The Galaxy succeeded in disrupting Michigan’s offensive flow, narrowing the shot gap to 10-8 in the third period.  A little more than five minutes into the third, Washington C Eddie Costello and LW Casey Thurman broke away on a two-on-one, with Thurman going top shelf to give the Galaxy their first lead of the game.  The lead was fairly short-lived, as Wolves C Hunter Bailes deflected a shot past Orion a little more than four minutes later.

The latter half of the third period was frustrating for both teams, as neither side was able to generate much offensive action.  “It kind of felt like we were both playing not to lose,” admitted Tollefson.

But with less than a minute left in the game, Thurman shoveled a sharp-angle shot past Lundquist, and the sellout crowd at Constellation Center exploded as Thurman did a celebratory belly-flop on the ice and his teammates banged their sticks against the boards.

“It was a tight game, and you knew the game-winner wouldn’t come easy,” said Thurman.  “But I think the fact that it was do-or-die, that gave us that little extra edge we needed to get over the top.”

The good news for the Wolves is that they still have a 3-2 series lead, and the action shifts back to Cadillac Place, where they drubbed Washington twice by a combined 6-0 margin.  But there’s also cause for Michigan to be anxious, as they’re missing a pair of key forwards, Vladimir Beruscko and Warren Marlow.  In this game, the Wolves were forced to give ice time to Kimmo Eliasson, a street free agent who signed an emergency contract with the team at the start of the Finals.

Wolves coach Ron Wright said it’s no time to panic.  “We’ve got to remember what got us here,” Wright told reporters.  “We’re not a team that relies on any one star to succeed.  We rise and fall as a team, and that’s how we’re going to win this.”

Continue reading “2016 SHL Finals – Game 5”

2016 SHL Finals – Game 4

Michigan SmallWashington SmallMICHIGAN GRAY WOLVES 3, WASHINGTON GALAXY 2 (OT)

Whatever else you might say Game 4 of the SHL Finals, it finished off with a bang.  The first three games of the series have followed a familiar pattern: two periods of tense, grinding, defense-first play, followed by a third period of wide-open firewagon hockey.  In Game 4, the high-flying action was compressed into the final 5 minutes, as a slow-paced game turned frenetic at the end.  It took more than the allotted 60 minutes, but ultimately the Michigan Gray Wolves, thanks to a little-used reserve, pulled out a 3-2 overtime victory over the Washington Galaxy.  Michigan moved within a single win of the Vandy, but it came at a steep cost, as the Wolves lost a key offensive playmaker in C Warren Marlow.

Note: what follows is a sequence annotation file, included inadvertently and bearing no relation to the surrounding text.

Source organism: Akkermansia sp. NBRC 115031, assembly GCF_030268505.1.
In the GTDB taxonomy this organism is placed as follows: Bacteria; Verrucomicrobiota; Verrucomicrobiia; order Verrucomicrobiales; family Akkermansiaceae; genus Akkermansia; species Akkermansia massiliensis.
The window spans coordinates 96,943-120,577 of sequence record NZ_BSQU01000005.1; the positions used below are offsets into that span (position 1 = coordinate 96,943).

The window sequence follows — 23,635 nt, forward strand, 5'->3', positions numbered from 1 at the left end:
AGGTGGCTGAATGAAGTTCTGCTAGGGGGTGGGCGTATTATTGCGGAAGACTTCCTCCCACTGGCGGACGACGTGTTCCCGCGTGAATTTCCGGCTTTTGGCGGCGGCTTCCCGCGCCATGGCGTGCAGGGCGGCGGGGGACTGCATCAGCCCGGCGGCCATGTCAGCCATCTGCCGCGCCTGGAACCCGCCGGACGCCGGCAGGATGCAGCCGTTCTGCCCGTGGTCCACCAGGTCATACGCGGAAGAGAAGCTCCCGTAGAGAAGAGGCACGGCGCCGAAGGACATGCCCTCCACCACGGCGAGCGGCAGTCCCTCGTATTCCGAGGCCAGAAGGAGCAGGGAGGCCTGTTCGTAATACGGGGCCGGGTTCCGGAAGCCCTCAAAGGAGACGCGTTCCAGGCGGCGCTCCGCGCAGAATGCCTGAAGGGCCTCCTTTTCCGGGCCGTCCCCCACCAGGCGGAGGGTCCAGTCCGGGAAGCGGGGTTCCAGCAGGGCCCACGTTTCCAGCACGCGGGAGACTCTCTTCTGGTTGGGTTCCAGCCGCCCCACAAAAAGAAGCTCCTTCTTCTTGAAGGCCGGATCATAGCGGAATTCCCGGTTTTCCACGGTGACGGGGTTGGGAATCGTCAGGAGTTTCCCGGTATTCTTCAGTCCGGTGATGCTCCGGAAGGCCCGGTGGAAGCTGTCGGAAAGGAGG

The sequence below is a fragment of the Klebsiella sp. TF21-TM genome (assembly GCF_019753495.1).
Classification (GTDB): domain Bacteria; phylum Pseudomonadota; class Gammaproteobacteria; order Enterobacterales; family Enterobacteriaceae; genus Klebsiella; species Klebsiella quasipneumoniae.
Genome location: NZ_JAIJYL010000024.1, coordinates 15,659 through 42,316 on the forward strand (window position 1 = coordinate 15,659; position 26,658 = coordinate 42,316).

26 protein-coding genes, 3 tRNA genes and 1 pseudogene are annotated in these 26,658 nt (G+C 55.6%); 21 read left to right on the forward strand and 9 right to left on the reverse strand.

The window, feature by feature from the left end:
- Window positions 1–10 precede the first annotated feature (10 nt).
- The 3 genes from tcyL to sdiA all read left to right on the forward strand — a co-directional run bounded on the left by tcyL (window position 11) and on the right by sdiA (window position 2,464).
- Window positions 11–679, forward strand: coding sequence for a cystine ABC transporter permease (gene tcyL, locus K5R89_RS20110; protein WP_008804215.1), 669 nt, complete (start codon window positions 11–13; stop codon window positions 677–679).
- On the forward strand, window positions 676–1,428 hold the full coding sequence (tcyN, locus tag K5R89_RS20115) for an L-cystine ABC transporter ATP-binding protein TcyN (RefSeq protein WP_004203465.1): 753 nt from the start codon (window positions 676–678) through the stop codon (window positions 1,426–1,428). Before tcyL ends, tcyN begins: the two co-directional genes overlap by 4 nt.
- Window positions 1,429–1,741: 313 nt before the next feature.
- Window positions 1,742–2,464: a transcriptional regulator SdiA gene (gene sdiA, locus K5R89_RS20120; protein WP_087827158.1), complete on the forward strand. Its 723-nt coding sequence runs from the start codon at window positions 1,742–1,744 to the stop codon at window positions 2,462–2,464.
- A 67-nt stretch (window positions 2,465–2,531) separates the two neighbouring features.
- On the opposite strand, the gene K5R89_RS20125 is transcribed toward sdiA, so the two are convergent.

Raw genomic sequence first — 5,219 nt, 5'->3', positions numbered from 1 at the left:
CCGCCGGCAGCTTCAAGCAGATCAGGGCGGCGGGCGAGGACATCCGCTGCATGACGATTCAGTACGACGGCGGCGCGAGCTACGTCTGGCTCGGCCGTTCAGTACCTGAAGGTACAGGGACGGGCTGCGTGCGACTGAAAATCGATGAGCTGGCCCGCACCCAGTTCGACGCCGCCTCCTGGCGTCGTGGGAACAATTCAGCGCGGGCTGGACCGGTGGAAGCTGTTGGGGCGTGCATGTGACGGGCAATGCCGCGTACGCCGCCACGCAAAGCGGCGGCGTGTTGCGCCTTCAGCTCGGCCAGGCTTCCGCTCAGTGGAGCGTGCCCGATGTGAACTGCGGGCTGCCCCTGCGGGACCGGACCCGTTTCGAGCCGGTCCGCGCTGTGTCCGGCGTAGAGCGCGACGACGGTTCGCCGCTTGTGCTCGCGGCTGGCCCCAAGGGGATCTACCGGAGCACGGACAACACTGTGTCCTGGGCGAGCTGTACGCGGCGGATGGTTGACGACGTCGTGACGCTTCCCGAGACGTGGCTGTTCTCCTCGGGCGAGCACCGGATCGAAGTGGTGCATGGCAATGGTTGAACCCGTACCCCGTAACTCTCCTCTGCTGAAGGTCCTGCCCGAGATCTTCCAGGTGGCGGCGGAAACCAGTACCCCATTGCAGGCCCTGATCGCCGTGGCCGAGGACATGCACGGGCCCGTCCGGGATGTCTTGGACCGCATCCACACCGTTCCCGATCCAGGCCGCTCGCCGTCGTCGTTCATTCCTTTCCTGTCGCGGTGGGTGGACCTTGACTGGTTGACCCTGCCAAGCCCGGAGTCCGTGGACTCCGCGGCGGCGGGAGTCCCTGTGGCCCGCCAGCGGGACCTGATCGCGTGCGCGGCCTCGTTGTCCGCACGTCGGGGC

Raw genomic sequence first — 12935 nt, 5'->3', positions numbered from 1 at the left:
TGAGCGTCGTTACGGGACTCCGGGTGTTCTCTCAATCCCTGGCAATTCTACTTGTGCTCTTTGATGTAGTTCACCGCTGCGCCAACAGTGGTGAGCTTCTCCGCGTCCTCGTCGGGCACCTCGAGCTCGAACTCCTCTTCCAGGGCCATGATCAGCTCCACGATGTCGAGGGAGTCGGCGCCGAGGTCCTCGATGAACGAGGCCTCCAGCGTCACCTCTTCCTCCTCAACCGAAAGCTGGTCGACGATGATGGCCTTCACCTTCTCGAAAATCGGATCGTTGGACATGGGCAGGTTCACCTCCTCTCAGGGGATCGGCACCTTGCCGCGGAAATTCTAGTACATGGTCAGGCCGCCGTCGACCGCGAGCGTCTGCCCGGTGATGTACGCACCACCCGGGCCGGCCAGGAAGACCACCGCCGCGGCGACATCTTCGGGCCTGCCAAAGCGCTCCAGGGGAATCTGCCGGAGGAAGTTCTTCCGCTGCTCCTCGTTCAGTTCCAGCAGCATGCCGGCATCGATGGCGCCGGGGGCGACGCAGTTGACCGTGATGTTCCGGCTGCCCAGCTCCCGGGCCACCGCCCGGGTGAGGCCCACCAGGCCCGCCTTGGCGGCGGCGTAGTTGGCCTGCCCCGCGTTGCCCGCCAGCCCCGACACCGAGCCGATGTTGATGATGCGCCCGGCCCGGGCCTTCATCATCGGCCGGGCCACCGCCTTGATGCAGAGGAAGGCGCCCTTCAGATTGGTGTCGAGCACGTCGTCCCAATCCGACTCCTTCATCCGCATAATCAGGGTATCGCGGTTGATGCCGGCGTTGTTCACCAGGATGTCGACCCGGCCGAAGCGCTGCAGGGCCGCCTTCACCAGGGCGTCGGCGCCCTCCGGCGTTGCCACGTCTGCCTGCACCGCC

“We got the W, and that’s what counts the most,” said Michigan coach Ron Wright.  “But losing Warren… that’s a real blow.”

The Wolves notched their win thanks to a little-used reserve.  Under ordinary circumstances, F Isaac Preston wouldn’t be expected to play at all in the Finals.  He played in only 17 games this season, recording 3 assists and no goals.  But when LW Vladimir Beruschko suffered an injury in the last week of the season, Preston was thrust into a starting spot.

“My first priority was, don’t embarrass myself or the team,” said Preston.

The reserve forward made very little impact through the first three games.  But in this game, Preston came through when it counted.  About a minute into overtime, Michigan D Bjorn Tollefson faked a slapshot from the left faceoff circle.  He got Galaxy G Roger Orion to commit, then slid a pass over to Preston.  With a wide-open net, Preston buried the game-winning shot under the crossbar.

“I don’t think I’ve ever been that open, not even in practice,” said Preston.  “If I’d missed it, I’m pretty sure my teammates would have beaten me to death.